> From: zfs-discuss-boun...@opensolaris.org [mailto:zfs-discuss-
> boun...@opensolaris.org] On Behalf Of Evaldas Auryla
> I'm trying to evaluate what are the risks of running NFS share of zfs
> dataset with sync=disabled property. The clients are vmware hosts in our
> environment and server is SunFire X4540 "Thor" system. Though general
> recommendation tells not to do this, but after testing performance with
> default setting and sync=disabled - it's night and day, so it's really
> tempting to do sync=disabled ! Thanks for any suggestion.
I know a lot of people will say "don't do it," but that's only partial
truth. The real truth is:
At all times, if there's a server crash, ZFS will come back along at next
boot or mount, and the filesystem will be in a consistent state, that was
indeed a valid state which the filesystem actually passed through at some
moment in time. So as long as all the applications you're running can
accept the possibility of "going back in time" as much as 30 sec, following
an ungraceful ZFS crash, then it's safe to disable ZIL (set sync=disabled).
In your case, you have vm's inside the ZFS filesystem. In the event ZFS
crashes ungracefully, you don't want the VM disks to "go back in time" while
the VM's themselves are unaware anything like that happened. If you run
with sync=disabled, you want to ensure your ZFS / NFS server doesn't come
back up automatically. If ZFS crashes, you want to force the guest VM's to
crash. Force power down the VM's, then bring up NFS, remount NFS, and
reboot the guest VM's. All the guest VM's will have gone back in time, by
as much as 30 sec. This is generally acceptable for things like web servers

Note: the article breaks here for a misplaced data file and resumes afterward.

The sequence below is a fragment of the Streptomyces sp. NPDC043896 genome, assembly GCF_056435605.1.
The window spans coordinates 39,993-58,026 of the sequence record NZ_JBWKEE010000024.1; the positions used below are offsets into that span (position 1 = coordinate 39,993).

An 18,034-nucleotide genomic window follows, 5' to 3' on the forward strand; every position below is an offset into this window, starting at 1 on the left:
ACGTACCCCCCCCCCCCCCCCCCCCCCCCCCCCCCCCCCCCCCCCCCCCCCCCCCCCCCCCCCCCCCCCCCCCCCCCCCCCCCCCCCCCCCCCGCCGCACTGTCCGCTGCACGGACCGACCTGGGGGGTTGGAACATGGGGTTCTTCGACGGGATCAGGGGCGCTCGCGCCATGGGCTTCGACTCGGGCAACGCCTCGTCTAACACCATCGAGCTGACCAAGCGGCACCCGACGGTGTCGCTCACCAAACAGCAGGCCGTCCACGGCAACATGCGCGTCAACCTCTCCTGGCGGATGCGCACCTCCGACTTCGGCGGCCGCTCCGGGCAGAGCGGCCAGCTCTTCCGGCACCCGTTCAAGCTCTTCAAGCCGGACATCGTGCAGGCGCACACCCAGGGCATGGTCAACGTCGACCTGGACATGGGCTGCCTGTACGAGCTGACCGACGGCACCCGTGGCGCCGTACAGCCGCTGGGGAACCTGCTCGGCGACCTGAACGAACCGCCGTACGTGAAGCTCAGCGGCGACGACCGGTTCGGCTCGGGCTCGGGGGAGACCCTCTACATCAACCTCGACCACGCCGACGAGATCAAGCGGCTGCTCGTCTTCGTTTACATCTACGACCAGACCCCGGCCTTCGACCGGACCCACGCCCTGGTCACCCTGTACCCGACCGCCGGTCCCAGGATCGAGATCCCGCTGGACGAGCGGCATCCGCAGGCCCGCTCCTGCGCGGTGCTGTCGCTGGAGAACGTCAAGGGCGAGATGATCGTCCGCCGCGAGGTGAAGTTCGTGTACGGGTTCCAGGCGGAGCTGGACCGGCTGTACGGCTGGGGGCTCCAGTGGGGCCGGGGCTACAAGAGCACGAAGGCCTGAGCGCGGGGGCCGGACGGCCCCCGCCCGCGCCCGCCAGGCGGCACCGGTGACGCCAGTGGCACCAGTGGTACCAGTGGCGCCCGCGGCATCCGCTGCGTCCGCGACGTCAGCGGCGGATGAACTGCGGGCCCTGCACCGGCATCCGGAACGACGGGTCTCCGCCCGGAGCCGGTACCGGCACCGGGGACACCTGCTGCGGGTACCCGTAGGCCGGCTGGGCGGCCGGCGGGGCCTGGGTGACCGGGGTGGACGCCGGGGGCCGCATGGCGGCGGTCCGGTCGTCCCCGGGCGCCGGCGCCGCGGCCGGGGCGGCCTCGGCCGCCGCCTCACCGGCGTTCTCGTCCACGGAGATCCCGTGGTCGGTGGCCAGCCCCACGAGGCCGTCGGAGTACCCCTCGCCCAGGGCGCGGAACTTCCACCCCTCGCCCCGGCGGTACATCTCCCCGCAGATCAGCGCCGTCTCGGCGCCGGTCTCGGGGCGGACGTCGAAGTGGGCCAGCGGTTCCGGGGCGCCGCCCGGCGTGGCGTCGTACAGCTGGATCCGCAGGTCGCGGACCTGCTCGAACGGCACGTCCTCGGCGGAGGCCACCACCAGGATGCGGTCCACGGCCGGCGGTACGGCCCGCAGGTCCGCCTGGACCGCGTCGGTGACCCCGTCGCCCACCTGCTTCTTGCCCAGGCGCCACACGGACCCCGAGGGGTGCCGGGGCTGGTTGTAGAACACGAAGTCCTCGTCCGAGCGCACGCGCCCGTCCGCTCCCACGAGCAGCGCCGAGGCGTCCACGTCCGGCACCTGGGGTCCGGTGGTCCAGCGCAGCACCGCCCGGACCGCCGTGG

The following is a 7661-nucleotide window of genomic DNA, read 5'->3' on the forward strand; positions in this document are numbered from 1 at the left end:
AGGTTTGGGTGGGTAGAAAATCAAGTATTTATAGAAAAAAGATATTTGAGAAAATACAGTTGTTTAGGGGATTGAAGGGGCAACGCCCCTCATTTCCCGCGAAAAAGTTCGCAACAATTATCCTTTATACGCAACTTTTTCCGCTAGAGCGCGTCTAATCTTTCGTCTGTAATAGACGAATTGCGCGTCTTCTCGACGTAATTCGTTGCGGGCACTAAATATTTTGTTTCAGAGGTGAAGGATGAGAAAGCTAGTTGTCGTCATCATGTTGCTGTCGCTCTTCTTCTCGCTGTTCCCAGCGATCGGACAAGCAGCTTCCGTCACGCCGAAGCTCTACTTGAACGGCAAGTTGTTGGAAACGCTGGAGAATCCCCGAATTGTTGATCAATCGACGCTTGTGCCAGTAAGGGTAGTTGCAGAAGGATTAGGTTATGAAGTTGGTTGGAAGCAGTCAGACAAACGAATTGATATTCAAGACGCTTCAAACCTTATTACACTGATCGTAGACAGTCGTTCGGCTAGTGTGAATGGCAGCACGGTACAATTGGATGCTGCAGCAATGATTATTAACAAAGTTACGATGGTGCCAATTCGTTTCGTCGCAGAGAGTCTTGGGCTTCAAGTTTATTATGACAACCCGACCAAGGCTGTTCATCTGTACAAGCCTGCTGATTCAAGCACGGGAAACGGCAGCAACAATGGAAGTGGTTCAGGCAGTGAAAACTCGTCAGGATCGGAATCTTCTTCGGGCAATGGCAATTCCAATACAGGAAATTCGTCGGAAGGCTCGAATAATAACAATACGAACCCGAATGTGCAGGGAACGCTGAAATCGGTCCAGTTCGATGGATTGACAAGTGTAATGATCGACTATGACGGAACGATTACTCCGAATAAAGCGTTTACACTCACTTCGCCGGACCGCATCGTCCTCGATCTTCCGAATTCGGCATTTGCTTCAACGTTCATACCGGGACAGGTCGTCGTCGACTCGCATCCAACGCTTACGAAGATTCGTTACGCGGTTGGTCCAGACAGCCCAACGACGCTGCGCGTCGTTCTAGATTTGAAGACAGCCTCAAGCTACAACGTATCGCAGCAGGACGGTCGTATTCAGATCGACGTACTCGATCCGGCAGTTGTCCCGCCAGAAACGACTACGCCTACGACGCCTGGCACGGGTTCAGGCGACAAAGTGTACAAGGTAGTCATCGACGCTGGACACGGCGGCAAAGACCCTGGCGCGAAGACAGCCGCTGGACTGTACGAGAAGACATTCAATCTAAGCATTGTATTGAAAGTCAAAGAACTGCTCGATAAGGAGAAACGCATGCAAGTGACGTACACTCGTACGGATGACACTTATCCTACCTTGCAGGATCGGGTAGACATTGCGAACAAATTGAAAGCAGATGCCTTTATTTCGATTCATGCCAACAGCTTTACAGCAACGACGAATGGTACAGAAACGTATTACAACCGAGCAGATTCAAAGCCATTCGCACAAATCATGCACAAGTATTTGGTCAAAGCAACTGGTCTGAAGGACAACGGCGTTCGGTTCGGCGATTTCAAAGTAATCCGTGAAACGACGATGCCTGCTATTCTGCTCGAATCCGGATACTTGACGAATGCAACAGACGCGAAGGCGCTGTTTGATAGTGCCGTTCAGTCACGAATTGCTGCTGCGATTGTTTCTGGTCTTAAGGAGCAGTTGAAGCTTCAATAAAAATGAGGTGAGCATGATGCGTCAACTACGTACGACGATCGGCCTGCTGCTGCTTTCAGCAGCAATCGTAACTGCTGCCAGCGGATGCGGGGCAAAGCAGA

and file servers and windows VMs in a virtualized desktop environment etc.
It's also acceptable for things running databases, as long as all the DB
clients can go back in time (reboot them whatever). It is NOT acceptable if
you're processing credit card transactions, or if you're running a
mailserver and you're unwilling to silently drop any messages, or ... stuff
Long story short, if you're willing to allow your server and all of the
dependent clients to go back in time as much as 30 seconds, and you're
willing/able to reboot everything that depends on it, then you can accept
That's a lot of thinking. And a lot of faith or uncertainty. And in your
case, it's kind of inconvenient. Needing to manually start your NFS share
every time you reboot your ZFS server.
The safer/easier thing to do is add dedicated log devices to the server
instead. It's not as fast as running with ZIL disabled, but it's much
faster than running without a dedicated log.
When choosing a log device, focus on FAST. You really don't care about
size. Even 4G is usually all you need.
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